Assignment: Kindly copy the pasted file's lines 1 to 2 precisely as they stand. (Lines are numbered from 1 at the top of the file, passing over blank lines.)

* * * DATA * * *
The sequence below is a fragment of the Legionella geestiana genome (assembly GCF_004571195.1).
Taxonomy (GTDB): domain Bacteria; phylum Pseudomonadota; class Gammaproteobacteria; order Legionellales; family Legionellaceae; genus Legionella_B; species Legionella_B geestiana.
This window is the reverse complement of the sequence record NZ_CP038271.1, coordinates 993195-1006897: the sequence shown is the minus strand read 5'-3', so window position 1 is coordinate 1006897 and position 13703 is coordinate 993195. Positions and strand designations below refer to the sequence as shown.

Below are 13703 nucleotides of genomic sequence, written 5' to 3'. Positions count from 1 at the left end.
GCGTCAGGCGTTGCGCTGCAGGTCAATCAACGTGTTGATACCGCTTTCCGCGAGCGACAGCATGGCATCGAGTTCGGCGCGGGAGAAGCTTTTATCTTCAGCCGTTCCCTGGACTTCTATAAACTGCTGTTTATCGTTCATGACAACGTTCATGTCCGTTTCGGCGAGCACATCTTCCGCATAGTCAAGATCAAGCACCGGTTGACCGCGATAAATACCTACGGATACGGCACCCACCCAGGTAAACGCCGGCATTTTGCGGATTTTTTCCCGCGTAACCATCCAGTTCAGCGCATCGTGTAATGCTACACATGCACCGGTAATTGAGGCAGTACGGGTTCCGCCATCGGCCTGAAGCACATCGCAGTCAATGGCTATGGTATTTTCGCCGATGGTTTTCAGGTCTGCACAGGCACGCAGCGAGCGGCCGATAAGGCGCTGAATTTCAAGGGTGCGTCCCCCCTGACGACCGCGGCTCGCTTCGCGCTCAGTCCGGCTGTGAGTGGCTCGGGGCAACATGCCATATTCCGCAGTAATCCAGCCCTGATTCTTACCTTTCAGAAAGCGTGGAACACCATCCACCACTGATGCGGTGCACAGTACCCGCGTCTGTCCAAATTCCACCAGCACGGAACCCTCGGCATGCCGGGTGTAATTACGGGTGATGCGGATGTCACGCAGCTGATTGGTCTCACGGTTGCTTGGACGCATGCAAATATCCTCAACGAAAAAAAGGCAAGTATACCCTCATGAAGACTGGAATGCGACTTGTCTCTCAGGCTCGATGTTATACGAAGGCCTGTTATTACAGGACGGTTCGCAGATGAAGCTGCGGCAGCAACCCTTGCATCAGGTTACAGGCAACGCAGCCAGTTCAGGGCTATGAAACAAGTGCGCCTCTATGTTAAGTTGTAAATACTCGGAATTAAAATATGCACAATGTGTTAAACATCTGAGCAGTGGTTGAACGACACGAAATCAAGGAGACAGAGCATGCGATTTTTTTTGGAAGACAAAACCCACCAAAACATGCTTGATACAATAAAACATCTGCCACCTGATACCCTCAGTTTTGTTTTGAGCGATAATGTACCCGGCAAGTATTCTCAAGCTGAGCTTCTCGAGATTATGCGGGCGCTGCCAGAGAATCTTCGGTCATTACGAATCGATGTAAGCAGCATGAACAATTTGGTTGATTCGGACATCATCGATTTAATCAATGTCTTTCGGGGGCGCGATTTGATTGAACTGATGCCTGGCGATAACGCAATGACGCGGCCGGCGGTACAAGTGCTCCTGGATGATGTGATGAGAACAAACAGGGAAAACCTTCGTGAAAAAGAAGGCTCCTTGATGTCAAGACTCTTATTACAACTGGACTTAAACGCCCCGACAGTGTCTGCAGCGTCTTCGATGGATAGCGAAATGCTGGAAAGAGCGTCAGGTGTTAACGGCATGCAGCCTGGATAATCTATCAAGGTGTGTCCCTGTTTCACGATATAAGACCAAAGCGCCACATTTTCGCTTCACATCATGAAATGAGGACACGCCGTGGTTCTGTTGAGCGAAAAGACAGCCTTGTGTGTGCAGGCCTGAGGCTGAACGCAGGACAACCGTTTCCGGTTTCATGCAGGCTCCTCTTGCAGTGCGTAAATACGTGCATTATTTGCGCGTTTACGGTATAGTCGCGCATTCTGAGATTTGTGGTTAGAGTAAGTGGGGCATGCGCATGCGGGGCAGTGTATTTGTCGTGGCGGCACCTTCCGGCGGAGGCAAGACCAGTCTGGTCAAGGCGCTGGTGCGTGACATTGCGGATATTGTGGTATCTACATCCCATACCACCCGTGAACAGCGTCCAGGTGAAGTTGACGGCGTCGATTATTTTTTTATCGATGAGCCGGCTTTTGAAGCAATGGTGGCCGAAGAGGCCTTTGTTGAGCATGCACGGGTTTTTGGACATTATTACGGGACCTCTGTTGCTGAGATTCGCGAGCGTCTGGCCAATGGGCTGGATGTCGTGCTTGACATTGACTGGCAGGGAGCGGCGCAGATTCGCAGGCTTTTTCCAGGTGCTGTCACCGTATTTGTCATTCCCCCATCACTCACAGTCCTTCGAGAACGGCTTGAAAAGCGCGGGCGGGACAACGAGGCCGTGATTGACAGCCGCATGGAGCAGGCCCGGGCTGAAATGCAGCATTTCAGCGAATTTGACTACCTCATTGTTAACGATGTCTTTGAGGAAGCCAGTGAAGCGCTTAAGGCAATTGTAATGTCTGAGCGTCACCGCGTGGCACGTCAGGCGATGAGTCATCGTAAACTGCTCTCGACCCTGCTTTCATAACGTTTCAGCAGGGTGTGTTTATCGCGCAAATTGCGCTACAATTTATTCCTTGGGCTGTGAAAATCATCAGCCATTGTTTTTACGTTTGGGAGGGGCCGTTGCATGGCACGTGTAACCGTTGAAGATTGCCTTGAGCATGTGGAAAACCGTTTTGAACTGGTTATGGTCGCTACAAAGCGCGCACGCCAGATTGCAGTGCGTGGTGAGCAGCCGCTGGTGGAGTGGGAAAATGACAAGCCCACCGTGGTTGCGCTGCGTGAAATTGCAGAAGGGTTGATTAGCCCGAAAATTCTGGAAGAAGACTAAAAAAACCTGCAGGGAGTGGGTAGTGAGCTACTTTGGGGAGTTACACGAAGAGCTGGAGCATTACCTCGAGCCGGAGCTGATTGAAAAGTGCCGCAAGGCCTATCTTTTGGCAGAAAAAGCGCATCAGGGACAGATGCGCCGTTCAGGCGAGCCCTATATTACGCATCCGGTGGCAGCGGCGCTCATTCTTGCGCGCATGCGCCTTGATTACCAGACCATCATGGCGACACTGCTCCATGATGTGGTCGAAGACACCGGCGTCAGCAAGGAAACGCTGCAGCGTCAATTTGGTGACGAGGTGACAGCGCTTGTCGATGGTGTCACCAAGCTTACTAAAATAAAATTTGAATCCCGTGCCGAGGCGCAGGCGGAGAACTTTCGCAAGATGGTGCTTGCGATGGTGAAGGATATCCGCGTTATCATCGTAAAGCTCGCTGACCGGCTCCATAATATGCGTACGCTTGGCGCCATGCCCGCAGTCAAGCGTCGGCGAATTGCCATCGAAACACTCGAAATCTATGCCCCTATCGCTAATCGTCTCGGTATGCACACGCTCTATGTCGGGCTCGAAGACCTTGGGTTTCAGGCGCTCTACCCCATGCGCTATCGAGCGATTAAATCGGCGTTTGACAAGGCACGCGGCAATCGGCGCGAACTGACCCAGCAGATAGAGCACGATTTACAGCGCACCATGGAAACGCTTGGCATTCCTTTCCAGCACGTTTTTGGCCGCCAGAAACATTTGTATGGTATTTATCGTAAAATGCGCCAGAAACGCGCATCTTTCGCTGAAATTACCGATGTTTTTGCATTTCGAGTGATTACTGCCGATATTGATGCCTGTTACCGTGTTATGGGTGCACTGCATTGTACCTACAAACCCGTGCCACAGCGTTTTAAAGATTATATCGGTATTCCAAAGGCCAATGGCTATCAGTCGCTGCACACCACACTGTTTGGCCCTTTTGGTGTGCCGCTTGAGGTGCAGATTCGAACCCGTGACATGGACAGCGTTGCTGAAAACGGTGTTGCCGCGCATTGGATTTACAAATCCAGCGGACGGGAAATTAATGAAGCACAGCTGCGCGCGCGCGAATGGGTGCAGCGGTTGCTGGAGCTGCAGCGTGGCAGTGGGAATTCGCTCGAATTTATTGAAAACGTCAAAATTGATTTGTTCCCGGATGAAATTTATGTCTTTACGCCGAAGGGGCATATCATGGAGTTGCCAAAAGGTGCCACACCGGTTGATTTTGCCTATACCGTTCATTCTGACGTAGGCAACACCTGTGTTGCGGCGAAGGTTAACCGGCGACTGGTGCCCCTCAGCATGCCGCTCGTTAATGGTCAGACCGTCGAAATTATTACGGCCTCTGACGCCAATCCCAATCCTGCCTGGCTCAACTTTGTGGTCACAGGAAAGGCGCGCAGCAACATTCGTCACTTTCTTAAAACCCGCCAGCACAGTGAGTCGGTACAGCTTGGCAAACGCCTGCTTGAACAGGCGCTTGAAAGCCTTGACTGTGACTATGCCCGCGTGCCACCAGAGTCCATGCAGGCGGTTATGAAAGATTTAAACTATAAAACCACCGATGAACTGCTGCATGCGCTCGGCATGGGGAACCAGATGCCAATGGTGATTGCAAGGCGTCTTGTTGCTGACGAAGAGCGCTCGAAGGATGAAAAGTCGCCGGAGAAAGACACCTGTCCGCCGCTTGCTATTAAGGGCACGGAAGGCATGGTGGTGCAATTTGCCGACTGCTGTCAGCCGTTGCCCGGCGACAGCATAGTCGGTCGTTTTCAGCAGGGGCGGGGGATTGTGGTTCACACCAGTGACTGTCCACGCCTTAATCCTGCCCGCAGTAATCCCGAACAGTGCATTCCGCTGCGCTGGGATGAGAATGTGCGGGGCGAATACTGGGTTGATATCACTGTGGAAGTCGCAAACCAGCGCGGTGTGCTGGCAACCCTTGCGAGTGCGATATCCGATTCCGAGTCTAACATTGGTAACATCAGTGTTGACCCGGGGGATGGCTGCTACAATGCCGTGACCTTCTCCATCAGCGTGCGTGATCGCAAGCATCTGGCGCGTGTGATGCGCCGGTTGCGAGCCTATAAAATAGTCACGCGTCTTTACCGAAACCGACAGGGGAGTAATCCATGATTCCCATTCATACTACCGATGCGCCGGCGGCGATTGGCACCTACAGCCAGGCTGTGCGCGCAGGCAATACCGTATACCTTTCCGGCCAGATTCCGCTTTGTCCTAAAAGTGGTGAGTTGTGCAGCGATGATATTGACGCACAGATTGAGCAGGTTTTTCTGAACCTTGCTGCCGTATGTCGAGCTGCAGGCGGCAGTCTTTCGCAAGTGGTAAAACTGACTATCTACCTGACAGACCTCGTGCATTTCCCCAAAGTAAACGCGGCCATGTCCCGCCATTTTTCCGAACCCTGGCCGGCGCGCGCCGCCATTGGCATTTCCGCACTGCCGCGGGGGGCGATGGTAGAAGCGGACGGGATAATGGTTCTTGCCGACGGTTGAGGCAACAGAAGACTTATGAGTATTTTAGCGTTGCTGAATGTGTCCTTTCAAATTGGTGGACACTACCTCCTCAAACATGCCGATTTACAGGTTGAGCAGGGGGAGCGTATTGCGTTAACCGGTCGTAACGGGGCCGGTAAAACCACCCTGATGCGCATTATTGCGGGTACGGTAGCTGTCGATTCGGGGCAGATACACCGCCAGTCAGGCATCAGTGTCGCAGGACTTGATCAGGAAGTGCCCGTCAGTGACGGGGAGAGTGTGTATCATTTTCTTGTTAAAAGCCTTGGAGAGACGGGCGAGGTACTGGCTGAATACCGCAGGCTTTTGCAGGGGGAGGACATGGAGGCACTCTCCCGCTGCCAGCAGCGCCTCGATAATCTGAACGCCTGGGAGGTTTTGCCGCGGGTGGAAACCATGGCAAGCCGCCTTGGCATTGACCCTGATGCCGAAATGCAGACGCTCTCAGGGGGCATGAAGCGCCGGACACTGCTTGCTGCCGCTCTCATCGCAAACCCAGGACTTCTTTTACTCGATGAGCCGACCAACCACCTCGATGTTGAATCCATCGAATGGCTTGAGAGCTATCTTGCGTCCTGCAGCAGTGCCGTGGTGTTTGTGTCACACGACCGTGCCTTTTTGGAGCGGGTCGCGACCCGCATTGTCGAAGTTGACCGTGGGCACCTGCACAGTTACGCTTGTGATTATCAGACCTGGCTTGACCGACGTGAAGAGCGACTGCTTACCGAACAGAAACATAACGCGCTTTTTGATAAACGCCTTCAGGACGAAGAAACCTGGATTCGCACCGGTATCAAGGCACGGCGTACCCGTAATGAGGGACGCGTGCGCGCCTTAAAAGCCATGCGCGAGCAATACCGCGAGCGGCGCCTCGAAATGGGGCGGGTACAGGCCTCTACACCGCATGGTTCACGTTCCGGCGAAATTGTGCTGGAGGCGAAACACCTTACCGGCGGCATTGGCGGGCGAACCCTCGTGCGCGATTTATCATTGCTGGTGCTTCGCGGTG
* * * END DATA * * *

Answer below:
The sequence below is a fragment of the Legionella geestiana genome (assembly GCF_004571195.1).
Taxonomy (GTDB): domain Bacteria; phylum Pseudomonadota; class Gammaproteobacteria; order Legionellales; family Legionellaceae; genus Legionella_B; species Legionella_B geestiana.